2) that more traditional law enforcement techniques - surveillance, informants, grand juries have not worked, are unlikely to work or too dangerous to attempt (the, so called, requisite necessity argument)and that
3) the objects of the wiretaps - the persons who's conversations will be intercepted and what it is that they will be talking about.
An experienced criminal attorney whom I spoke with expressed the opinion that Federal judges have, in recent years, gotten much looser in the interpretation of what satisfies these conditions. Criminal defense attorneys might feel that wiretaps have made law enforcement lazy. The traditional stake-out or informer is a lot more work and involves some implicit danger. It is unlikely that an FBI agent in the Federal Building is going to get shot in the wire room. I guess that the tech revolution means that gumshoes are being replaced by techies. If crime can be solved, punished or deterred by technology - so be it. Maybe that's why the TV program "CSI" is so popular.
One fact about Title III wiretaps is that it is very difficult to have them suppressed. The rather sanitary nature of a wiretap insures that. The DOJ may find that, whereas, juries have no trouble understanding the technical aspect of a wiretap they will not be able to understand the arcane lore of TCP/IP, POP3 and SMPT.
The other misuse of Carnivore can come from misrepresentations made to the judge to obtain the court order.
What's at stake here is the Bill of Rights. The 4th amendment gives us protection against unreasonable searches and seizures. A wiretap is, essentially, a seizure of a private conversation. Title III attempts to insure that that seizure is reasonable. If the DOJ is given the right to seize private conversations it had better be darn careful. As citizens we must demand that they stay inside the lines - very strictly inside the lines.
I would offer 3 points:
1) We are going to be stuck with Carnivore. The fact that it may "intercept" the e-mail of innocent parties is mitigated by the fact that the computer has no record of the messages. I presume that the FBI makes damn sure that there are absolutely no "latent images" of these untargeted messages.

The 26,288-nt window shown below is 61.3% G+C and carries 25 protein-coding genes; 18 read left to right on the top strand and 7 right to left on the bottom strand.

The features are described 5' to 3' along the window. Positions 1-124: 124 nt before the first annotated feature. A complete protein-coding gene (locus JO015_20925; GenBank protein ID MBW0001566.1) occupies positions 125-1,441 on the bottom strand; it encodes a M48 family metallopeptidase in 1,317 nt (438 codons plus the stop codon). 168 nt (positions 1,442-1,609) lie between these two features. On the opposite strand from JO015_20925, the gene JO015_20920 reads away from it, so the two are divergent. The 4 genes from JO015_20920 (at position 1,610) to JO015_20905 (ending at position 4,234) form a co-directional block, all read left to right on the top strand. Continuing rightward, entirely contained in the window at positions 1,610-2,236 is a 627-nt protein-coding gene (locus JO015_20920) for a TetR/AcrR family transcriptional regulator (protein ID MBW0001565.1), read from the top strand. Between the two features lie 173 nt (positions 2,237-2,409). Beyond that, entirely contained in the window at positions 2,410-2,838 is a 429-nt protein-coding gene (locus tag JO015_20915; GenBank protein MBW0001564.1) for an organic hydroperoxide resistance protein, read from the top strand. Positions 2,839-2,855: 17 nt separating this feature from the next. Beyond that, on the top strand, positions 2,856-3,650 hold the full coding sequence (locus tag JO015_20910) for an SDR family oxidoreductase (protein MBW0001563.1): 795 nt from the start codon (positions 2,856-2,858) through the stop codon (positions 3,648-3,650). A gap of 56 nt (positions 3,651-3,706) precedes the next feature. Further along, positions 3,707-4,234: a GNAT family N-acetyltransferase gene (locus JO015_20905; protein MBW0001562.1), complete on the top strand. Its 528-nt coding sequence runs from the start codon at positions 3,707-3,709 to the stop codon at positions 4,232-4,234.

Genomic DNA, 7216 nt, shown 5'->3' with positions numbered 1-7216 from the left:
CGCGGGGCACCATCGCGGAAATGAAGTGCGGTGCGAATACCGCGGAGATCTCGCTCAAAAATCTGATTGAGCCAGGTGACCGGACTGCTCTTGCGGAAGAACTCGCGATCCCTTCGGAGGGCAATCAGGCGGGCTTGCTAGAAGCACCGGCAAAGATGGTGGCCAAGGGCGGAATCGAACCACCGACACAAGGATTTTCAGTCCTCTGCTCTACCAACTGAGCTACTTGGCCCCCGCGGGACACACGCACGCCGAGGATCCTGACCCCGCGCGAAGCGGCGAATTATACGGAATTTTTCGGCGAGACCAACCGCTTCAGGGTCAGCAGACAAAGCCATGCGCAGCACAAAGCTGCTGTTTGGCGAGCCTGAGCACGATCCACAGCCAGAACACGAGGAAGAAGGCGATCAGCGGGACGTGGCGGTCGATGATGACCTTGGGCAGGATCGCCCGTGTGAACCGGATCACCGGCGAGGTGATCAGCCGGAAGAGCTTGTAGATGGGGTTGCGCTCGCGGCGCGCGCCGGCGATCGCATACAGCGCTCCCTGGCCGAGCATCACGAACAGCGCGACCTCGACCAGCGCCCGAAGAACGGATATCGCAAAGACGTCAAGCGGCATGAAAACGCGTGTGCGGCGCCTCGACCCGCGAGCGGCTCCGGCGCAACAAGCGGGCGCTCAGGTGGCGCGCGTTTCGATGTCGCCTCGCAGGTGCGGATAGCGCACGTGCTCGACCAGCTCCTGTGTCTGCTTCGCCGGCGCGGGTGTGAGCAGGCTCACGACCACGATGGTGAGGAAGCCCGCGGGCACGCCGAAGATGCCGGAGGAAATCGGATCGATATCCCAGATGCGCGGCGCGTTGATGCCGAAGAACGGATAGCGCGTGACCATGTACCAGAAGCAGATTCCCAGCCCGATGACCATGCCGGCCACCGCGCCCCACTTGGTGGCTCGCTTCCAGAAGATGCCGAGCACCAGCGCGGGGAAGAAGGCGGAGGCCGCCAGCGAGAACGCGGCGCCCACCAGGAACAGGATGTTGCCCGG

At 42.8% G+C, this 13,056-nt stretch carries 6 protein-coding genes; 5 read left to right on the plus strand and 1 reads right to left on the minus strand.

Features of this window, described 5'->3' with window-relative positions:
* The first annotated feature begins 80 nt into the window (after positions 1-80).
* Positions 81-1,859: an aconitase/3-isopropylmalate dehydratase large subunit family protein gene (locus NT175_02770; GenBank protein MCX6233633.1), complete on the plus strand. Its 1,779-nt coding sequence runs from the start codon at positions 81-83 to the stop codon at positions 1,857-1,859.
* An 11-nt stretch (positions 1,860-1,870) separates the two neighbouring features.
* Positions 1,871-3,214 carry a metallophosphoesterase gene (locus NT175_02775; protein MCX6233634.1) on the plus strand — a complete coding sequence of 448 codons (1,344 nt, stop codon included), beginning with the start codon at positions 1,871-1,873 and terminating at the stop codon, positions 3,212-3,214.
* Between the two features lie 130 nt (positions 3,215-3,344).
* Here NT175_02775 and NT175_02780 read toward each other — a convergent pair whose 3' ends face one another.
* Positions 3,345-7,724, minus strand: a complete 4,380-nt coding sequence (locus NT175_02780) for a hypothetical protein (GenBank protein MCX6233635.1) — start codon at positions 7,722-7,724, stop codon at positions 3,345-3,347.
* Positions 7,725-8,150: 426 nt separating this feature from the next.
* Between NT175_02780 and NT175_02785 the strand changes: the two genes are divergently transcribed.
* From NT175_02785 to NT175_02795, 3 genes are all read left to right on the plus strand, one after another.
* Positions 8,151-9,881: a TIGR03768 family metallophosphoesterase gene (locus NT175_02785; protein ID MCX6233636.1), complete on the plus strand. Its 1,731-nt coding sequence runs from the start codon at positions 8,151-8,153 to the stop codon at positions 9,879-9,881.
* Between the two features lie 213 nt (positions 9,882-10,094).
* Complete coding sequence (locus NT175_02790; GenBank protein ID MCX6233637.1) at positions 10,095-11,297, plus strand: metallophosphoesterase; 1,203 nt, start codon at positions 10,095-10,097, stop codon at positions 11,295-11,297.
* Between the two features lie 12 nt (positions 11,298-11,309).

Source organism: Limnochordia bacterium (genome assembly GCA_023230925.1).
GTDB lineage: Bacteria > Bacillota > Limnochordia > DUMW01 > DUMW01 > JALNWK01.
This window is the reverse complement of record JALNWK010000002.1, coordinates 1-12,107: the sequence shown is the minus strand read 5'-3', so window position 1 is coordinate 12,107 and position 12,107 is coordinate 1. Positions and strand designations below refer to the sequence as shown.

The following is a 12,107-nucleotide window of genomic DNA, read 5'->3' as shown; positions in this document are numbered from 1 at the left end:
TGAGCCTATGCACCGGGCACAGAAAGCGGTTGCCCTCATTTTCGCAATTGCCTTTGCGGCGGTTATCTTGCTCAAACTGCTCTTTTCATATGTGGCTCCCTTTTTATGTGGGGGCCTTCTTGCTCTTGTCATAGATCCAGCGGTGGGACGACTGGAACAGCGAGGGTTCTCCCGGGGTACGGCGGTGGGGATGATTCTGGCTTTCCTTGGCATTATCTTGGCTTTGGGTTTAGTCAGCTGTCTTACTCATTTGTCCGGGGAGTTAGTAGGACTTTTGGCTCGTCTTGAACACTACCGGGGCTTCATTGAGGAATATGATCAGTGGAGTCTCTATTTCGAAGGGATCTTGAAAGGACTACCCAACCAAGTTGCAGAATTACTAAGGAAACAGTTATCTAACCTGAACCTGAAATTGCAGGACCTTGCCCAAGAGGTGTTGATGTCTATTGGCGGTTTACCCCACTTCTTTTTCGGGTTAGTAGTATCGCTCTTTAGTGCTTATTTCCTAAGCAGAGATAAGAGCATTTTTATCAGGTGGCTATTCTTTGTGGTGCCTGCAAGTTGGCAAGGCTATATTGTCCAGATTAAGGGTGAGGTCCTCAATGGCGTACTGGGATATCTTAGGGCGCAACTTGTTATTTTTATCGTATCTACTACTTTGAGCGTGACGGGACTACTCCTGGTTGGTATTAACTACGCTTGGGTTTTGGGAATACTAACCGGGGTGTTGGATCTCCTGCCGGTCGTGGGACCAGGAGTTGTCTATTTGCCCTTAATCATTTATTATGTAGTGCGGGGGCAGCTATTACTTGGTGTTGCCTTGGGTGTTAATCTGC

2) the legislature and the courts have a daunting task in addressing our 4th amendment rights in the Internet era. Politicians have come out against Carnivore as a "I'm gonna protect you against Big Brother" plank.
3) a lot of e-mail encryption software is going to be sold.
As long a Carnivore is deployed under the same rules as wiretaps I am no more afraid of my e-mail being "carnivored" than I am of my phone conversations being recorded. There are people whom I know who have been in jail for dealing drugs. If I were talking to them on the phone I would never assume that the conversation was private. If I sent them an e-mail message I would never assume that it was private. Practically speaking, the commission of a crime mitigates one's expectation of privacy.
The recent SCOTUS decision about police not being able to use heat detection equipment without a warrant gives me the feeling that the Bill of Right is still in effect. I worry more about mortgage disclosures and going to jail for putting the wrong APR on the web site.
While doing research on the FBI and computer crime I discovered this statistic: 57% of computer crimes are linked to stolen laptops, which were then used to break into
corporate servers later on.
The "other guys": http://www.carnivorewatch.org/
Since I first wrote this article about Carnivore, I have become acquainted with EPIC - Electronic Privacy Information Center. This is, in my opinion, an organization genuinely devoted to the protection of the individual from invasion of privacy by government and corporate interests. It has the distinct advantage of being free from the political slant that has taken over the ACLU. See EPIC's Carnivore resources at http://www.epic.org/privacy/carnivore/foia_documents.html